Principal component analysis (PCA) has been gaining popularity as a tool to bring out strong patterns from complex biological datasets. We have answered the question “What is a PCA?” in this jargon-free blog post — check it out for a simple explanation of how PCA works. In a nutshell, PCA capture the essence of the data in a few principal components, which convey the most variation in the dataset.
1. A PCA plot shows clusters of samples based on their similarity.
Figure 1. PCA plot. For how to read it, see this blog post
PCA does not discard any samples or characteristics (variables). Instead, it reduces the overwhelming number of dimensions by constructing principal components (PCs). PCs describe variation and account for the varied influences of the original characteristics. Such influences, or loadings, can be traced back from the PCA plot to find out what produces the differences among clusters.
2. A loading plot shows how strongly each characteristic influences a principal component.
Figure 2. Loading plot
See how these vectors are pinned at the origin of PCs (PC1 = 0 and PC2 = 0)? Their project values on each PC show how much weight they have on that PC. In this example, NPC2 and CHIT1 strongly influence PC1, while GBA and LCAT have more say in PC2.
Another nice thing about loading plots: the angles between the vectors tell us how characteristics correlate with one another. Let’s look at Figure 2.
Now that you know all that, reading a PCA biplot is a piece of cake.
3. PCA biplot = PCA score plot + loading plot
Figure 3. PCA biplot
You probably notice that a PCA biplot simply merge an usual PCA plot with a plot of loadings. The arrangement is like this:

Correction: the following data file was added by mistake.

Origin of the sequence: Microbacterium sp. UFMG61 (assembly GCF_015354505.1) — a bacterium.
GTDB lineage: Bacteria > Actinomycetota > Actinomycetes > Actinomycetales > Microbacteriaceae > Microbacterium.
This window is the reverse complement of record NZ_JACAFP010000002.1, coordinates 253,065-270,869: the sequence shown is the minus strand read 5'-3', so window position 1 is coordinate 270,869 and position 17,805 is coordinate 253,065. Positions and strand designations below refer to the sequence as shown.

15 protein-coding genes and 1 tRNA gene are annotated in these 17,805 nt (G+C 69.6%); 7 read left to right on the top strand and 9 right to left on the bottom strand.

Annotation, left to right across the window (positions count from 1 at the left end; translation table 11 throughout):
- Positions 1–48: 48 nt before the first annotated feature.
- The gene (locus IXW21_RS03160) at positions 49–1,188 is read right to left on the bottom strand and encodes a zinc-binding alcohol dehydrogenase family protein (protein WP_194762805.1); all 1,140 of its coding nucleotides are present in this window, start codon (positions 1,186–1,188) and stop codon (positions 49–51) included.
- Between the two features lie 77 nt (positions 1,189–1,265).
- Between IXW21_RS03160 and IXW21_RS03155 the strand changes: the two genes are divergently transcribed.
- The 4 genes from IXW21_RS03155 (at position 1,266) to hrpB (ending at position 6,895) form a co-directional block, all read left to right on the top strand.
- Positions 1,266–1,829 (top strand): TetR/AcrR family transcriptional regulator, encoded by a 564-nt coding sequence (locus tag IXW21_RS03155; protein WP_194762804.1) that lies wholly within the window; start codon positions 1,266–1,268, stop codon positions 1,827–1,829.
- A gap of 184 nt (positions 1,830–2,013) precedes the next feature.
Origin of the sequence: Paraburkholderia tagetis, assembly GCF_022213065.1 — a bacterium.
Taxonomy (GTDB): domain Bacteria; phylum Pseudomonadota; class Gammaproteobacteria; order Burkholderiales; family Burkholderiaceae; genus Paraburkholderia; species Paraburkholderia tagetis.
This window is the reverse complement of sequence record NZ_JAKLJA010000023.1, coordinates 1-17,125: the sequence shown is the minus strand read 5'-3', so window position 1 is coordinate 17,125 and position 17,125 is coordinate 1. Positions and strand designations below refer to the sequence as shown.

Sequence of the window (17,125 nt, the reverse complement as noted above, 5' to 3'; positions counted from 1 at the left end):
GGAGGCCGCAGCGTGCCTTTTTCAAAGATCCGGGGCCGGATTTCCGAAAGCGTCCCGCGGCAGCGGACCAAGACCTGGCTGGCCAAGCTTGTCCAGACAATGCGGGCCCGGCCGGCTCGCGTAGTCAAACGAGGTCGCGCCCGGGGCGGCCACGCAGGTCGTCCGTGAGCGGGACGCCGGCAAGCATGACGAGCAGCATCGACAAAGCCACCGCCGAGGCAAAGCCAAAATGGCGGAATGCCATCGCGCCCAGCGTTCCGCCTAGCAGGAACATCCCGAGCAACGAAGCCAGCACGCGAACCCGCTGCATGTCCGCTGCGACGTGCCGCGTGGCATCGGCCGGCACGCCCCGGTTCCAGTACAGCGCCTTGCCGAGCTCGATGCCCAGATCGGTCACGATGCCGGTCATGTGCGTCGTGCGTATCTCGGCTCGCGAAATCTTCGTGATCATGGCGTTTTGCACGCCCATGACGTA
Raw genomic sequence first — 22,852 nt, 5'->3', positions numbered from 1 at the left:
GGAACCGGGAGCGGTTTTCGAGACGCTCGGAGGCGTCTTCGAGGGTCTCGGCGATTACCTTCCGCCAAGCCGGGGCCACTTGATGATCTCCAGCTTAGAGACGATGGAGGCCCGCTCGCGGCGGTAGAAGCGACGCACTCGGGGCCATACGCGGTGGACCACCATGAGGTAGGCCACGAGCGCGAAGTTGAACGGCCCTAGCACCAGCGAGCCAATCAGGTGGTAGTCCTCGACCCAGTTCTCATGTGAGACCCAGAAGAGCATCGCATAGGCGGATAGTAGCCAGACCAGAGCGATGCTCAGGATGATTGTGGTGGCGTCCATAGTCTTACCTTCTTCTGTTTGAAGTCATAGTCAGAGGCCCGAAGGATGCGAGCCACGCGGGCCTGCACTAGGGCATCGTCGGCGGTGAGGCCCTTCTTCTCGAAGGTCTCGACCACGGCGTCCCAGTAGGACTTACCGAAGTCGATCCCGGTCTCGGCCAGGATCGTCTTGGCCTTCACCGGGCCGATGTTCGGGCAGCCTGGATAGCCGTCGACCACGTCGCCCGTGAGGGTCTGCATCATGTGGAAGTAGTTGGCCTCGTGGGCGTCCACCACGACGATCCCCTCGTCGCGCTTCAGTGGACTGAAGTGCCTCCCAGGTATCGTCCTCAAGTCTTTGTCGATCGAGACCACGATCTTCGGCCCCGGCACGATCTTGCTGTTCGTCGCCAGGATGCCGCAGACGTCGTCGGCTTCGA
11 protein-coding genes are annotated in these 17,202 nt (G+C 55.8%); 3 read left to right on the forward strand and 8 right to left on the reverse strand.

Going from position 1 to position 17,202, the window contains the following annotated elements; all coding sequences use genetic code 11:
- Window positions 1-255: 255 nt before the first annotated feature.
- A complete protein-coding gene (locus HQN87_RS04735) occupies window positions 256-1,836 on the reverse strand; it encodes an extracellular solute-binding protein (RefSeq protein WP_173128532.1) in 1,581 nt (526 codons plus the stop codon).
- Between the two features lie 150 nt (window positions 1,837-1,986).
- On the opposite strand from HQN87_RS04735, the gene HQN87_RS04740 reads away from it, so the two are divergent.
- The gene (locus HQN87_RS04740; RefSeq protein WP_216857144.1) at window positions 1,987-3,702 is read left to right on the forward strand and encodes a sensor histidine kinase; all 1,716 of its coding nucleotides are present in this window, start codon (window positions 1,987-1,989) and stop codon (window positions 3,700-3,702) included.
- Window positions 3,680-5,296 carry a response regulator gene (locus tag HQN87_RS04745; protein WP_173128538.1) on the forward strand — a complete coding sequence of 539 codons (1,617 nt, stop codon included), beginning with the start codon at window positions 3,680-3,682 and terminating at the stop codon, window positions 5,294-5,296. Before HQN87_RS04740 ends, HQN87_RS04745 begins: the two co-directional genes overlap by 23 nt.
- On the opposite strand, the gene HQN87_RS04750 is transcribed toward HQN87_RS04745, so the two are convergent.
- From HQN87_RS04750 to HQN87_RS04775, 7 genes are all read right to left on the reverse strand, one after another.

In other words, the left and bottom axes are of the PCA plot — use them to read PCA scores of the samples (dots). The top and right axes belong to the loading plot — use them to read how strongly each characteristic (vector) influence the principal components.
4. A scree plot displays how much variation each principal component captures from the data
A scree plot, on the other hand, is a diagnostic tool to check whether PCA works well on your data or not. Principal components are created in order of the amount of variation they cover: PC1 captures the most variation, PC2 — the second most, and so on. Each of them contributes some information of the data, and in a PCA, there are as many principal components as there are characteristics. Leaving out PCs and we lose information.
Figure 4. PCA scree plot
The good news is, if the first two or three PCs have capture most of the information, then we can ignore the rest without losing anything important. A scree plot shows how much variation each PC captures from the data. The y axis is eigenvalues, which essentially stand for the amount of variation. Use a scree plot to select the principal components to keep. An ideal curve should be steep, then bends at an “elbow” — this is your cutting-off point — and after that flattens out. In Figure 4, just PC 1,2, and 3 are enough to describe the data.
To deal with a not-so-ideal scree plot curve, there are a couple ways:
If you end up with too many principal components (more than 3), PCA might not be the best way to visualize your data. Instead, consider other dimension reduction techniques, such as t-SNE and MDS.
In summary: A PCA biplot shows both PC scores of samples (dots) and loadings of variables (vectors). The further away these vectors are from a PC origin, the more influence they have on that PC. Loading plots also hint at how variables correlate with one another: a small angle implies positive correlation, a large one suggests negative correlation, and a 90° angle indicates no correlation between two characteristics. A scree plot displays how much variation each principal component captures from the data. If the first two or three PCs are sufficient to describe the essence of the data, the scree plot is a steep curve that bends quickly and flattens out.